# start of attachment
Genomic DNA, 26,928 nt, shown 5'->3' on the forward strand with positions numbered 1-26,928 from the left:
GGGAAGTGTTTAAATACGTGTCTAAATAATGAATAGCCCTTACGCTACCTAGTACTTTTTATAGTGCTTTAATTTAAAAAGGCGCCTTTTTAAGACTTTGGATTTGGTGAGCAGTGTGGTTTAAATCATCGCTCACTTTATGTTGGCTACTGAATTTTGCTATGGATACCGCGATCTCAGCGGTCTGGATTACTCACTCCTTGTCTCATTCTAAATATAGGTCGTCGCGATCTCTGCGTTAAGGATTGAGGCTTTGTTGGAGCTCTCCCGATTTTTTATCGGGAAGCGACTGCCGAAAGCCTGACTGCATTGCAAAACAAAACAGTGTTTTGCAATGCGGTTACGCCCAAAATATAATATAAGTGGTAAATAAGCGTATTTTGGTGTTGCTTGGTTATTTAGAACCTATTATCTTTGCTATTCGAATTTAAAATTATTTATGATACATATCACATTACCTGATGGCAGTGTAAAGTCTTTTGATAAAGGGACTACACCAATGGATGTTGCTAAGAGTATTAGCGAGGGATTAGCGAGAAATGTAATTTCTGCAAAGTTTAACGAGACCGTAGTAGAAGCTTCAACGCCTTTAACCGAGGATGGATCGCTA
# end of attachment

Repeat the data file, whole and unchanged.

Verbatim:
Genomic DNA, 26,928 nt, shown 5'->3' on the forward strand with positions numbered 1-26,928 from the left:
GGGAAGTGTTTAAATACGTGTCTAAATAATGAATAGCCCTTACGCTACCTAGTACTTTTTATAGTGCTTTAATTTAAAAAGGCGCCTTTTTAAGACTTTGGATTTGGTGAGCAGTGTGGTTTAAATCATCGCTCACTTTATGTTGGCTACTGAATTTTGCTATGGATACCGCGATCTCAGCGGTCTGGATTACTCACTCCTTGTCTCATTCTAAATATAGGTCGTCGCGATCTCTGCGTTAAGGATTGAGGCTTTGTTGGAGCTCTCCCGATTTTTTATCGGGAAGCGACTGCCGAAAGCCTGACTGCATTGCAAAACAAAACAGTGTTTTGCAATGCGGTTACGCCCAAAATATAATATAAGTGGTAAATAAGCGTATTTTGGTGTTGCTTGGTTATTTAGAACCTATTATCTTTGCTATTCGAATTTAAAATTATTTATGATACATATCACATTACCTGATGGCAGTGTAAAGTCTTTTGATAAAGGGACTACACCAATGGATGTTGCTAAGAGTATTAGCGAGGGATTAGCGAGAAATGTAATTTCTGCAAAGTTTAACGAGACCGTAGTAGAAGCTTCAACGCCTTTAACCGAGGATGGATCGCTA